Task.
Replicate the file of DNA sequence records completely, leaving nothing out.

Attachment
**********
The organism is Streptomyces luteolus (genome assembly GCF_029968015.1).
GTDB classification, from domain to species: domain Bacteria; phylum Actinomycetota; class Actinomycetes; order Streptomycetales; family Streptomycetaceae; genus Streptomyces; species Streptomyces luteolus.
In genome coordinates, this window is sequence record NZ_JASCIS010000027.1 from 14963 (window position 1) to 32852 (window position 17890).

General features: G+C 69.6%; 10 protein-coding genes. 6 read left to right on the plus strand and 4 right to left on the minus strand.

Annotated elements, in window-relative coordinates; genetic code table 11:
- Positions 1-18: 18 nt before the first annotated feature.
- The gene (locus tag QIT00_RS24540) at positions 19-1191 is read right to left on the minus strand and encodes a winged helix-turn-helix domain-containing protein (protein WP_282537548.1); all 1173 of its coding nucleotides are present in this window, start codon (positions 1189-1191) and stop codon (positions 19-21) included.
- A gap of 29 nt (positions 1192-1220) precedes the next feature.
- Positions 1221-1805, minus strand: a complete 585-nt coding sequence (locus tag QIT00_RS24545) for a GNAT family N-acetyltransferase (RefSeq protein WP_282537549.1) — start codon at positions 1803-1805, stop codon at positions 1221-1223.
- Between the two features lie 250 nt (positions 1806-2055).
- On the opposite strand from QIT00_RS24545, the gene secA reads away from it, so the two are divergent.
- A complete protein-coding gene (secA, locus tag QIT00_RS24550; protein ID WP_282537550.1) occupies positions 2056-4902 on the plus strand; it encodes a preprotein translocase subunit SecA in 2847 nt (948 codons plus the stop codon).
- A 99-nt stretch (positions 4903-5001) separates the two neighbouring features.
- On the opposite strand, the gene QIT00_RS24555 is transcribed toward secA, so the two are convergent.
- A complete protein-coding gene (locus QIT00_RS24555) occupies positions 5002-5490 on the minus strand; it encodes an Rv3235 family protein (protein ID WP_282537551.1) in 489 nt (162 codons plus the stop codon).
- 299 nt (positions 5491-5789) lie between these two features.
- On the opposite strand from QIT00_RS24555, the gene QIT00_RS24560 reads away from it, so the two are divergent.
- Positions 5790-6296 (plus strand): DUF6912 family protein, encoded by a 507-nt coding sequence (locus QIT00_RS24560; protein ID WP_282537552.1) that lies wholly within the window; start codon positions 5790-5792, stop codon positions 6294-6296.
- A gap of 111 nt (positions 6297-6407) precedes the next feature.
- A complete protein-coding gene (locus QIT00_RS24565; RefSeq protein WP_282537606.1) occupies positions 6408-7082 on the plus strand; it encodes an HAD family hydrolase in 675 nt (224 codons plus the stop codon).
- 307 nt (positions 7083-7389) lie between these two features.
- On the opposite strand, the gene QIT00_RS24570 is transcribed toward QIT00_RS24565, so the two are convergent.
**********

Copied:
The organism is Streptomyces luteolus (genome assembly GCF_029968015.1).
GTDB classification, from domain to species: domain Bacteria; phylum Actinomycetota; class Actinomycetes; order Streptomycetales; family Streptomycetaceae; genus Streptomyces; species Streptomyces luteolus.
In genome coordinates, this window is sequence record NZ_JASCIS010000027.1 from 14963 (window position 1) to 32852 (window position 17890).

General features: G+C 69.6%; 10 protein-coding genes. 6 read left to right on the plus strand and 4 right to left on the minus strand.

Annotated elements, in window-relative coordinates; genetic code table 11:
- Positions 1-18: 18 nt before the first annotated feature.
- The gene (locus tag QIT00_RS24540) at positions 19-1191 is read right to left on the minus strand and encodes a winged helix-turn-helix domain-containing protein (protein WP_282537548.1); all 1173 of its coding nucleotides are present in this window, start codon (positions 1189-1191) and stop codon (positions 19-21) included.
- A gap of 29 nt (positions 1192-1220) precedes the next feature.
- Positions 1221-1805, minus strand: a complete 585-nt coding sequence (locus tag QIT00_RS24545) for a GNAT family N-acetyltransferase (RefSeq protein WP_282537549.1) — start codon at positions 1803-1805, stop codon at positions 1221-1223.
- Between the two features lie 250 nt (positions 1806-2055).
- On the opposite strand from QIT00_RS24545, the gene secA reads away from it, so the two are divergent.
- A complete protein-coding gene (secA, locus tag QIT00_RS24550; protein ID WP_282537550.1) occupies positions 2056-4902 on the plus strand; it encodes a preprotein translocase subunit SecA in 2847 nt (948 codons plus the stop codon).
- A 99-nt stretch (positions 4903-5001) separates the two neighbouring features.
- On the opposite strand, the gene QIT00_RS24555 is transcribed toward secA, so the two are convergent.
- A complete protein-coding gene (locus QIT00_RS24555) occupies positions 5002-5490 on the minus strand; it encodes an Rv3235 family protein (protein ID WP_282537551.1) in 489 nt (162 codons plus the stop codon).
- 299 nt (positions 5491-5789) lie between these two features.
- On the opposite strand from QIT00_RS24555, the gene QIT00_RS24560 reads away from it, so the two are divergent.
- Positions 5790-6296 (plus strand): DUF6912 family protein, encoded by a 507-nt coding sequence (locus QIT00_RS24560; protein ID WP_282537552.1) that lies wholly within the window; start codon positions 5790-5792, stop codon positions 6294-6296.
- A gap of 111 nt (positions 6297-6407) precedes the next feature.
- A complete protein-coding gene (locus QIT00_RS24565; RefSeq protein WP_282537606.1) occupies positions 6408-7082 on the plus strand; it encodes an HAD family hydrolase in 675 nt (224 codons plus the stop codon).
- 307 nt (positions 7083-7389) lie between these two features.
- On the opposite strand, the gene QIT00_RS24570 is transcribed toward QIT00_RS24565, so the two are convergent.